Yeah. And they’re still having a problem with that because I think they posted not too long ago, a conference that they did where everybody, everybody looked the same, like they were, and all of them actually had the same hair color. And people were like, um, the Brown people in there and their excuse was, Oh, uh, well, we’re working on it. Which is, uh, which is the excuse. Most people say when they’re not actually working on it. Um, but we’re, but we’re working on it. And then people jumped on this whole thread. Well maybe you can ask one of the presenters that, uh, to give up their spot to make space for a BiPOC of presenter to present or a non-binary presenter to present. And they were all like, well, we’ve already done our lineup. And I was like, you were not interested. Like you couldn’t be any more transparent that diversity is not something you’re interested in. And then on the flip side of that, this year I’ve been following, uh, what they’ve been posting. And I think they got enough. They got dragged enough that now they’re making an attempt, but I don’t know how honestly,
Speaker 3: (05:30)
But I agree with you on that. I think some of, some of the missed opportunities for BiPAP people has come from the contents all the same. Maybe the content of fitness industries, don’t always need to be with the same topic. Maybe there’s different issues. So one thing I’ve learned through this whole thing is, um, that talk about. I know you guys are about diet culture and how we have a hate on for diet culture. I’m on that board. I’m on that tray and I’m on that train. So,
Speaker 4: (05:58)
And how that could be the way people give nutritional regimes for people. And they’re like, don’t eat white rice from like I’ve learned the white rice is a staple in a lot of cultures. So you, you just hold people, your whole cultural significance and attachment foods, right? It’s not valuable. We have a session on that and we have a session on that, please. It’s right. Exactly. Yup. I know I was, uh, I actually, Steve, cause we’ve never met face to face. I know we follow each other on Instagram, but I was actually a pro trainer for cancer pro for many years. So I did the whole certification program here in Windsor. Um, the next pro trainer was, uh, in London. So it was between here and London. Um, and I always really found that there was missing links when it came to the certification process. First of all, for me, what hit me was the whole realm of wellness.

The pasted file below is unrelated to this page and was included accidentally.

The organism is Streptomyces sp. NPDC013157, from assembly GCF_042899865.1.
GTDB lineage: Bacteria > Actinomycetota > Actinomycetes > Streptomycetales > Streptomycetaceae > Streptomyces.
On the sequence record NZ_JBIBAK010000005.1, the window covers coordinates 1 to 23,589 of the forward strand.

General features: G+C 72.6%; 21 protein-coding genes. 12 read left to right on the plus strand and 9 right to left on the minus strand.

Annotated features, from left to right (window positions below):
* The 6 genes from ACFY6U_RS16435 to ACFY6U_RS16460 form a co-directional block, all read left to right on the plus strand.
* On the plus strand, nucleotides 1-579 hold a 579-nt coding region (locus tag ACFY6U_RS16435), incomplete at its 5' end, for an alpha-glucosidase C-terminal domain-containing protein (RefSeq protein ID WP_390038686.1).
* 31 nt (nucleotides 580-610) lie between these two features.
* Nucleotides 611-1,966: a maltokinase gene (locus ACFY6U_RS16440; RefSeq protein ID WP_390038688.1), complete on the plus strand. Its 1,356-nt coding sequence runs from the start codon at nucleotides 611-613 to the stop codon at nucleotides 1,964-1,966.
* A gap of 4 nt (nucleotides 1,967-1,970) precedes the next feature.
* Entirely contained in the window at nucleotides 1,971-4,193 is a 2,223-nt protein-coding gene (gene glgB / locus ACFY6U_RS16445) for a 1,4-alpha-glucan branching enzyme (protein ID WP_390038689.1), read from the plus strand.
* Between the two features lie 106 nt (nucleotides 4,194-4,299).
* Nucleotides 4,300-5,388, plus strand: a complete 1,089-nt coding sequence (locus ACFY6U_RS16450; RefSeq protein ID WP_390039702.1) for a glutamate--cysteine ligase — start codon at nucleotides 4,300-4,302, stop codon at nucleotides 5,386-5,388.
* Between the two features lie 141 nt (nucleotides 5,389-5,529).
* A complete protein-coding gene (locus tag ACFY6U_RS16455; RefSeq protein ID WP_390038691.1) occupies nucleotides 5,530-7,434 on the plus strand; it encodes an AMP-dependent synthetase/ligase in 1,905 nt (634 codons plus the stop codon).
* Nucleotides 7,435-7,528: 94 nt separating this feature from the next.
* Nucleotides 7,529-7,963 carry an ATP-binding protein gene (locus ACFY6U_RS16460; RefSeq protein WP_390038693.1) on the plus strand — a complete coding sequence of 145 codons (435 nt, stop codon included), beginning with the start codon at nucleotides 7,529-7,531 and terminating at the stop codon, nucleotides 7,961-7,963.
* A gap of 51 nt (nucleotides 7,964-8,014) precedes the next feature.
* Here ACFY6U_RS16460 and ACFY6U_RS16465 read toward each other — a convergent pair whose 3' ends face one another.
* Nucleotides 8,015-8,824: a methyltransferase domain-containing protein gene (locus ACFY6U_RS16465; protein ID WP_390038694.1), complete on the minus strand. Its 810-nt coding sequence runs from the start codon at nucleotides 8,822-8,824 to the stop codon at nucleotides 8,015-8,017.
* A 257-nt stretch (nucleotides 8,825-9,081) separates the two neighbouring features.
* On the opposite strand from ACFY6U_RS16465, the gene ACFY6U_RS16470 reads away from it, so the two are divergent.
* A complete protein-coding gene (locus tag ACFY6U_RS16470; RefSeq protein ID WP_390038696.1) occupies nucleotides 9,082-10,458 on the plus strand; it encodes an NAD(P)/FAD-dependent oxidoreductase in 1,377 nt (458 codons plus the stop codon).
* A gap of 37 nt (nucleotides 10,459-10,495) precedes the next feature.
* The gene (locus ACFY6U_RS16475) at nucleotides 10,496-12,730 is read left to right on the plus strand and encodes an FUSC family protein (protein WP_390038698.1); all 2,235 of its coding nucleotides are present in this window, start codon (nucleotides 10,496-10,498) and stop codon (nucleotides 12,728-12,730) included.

Speaker 4: (07:02)
It was all about working out, working out, working out, working out weight loss, weight loss, weight, loss, whatever, you know, whatever. And it was like that missing link of what about mental wellness when I was teaching the course, because that creates an overall healthy person. And then on top of that also with the whole diet culture thing, like what you’re saying, Stevia, it’s just, um, personal trainers aren’t allowed to write, um, in our spectrum of certification, or right Diets, um, diets out or meal plans. But, uh, we were able to refer to the Canadian food guide, which has its own problems prior to remapping? Let me tell you, I was like, who’s funding this,
Speaker 4: (07:53)
What do you think about the word systemic people don’t think about how a nutrition pyramid came to be. It’s based on a certain diet eating pattern was developed from where can we figure out where that development’s eating pattern first came from people don’t connect systemic to nutrition that’s right. A hundred percent as an idea, the way that developed was from a Western ideal. Right,
Speaker 2: (08:22)
Right. Ideal. Right. Cause you know, if we look at the West, we also consider indigenous people who are the first people of this, uh, this place, the very first people, the original people, the first nations, there’s none of the types of foods. They would be eating on the food pyramid. Right then. Right. And as a, uh, as a, as a black person of Caribbean parentage. So my family’s from Barbados to the Caribbean, um, you know, our co you come home with that, like as a person who battled an eating disorder and was given a diet by a dietician and I come home with this diet and hand it to my mother who goes, what is this a hundred percent eat these things like, you know what I mean? And how do I go to family functions as a person who’s dealing with an eating disorder that has been put on a diet, let’s talk about the problems, right?
Speaker 2: (09:21)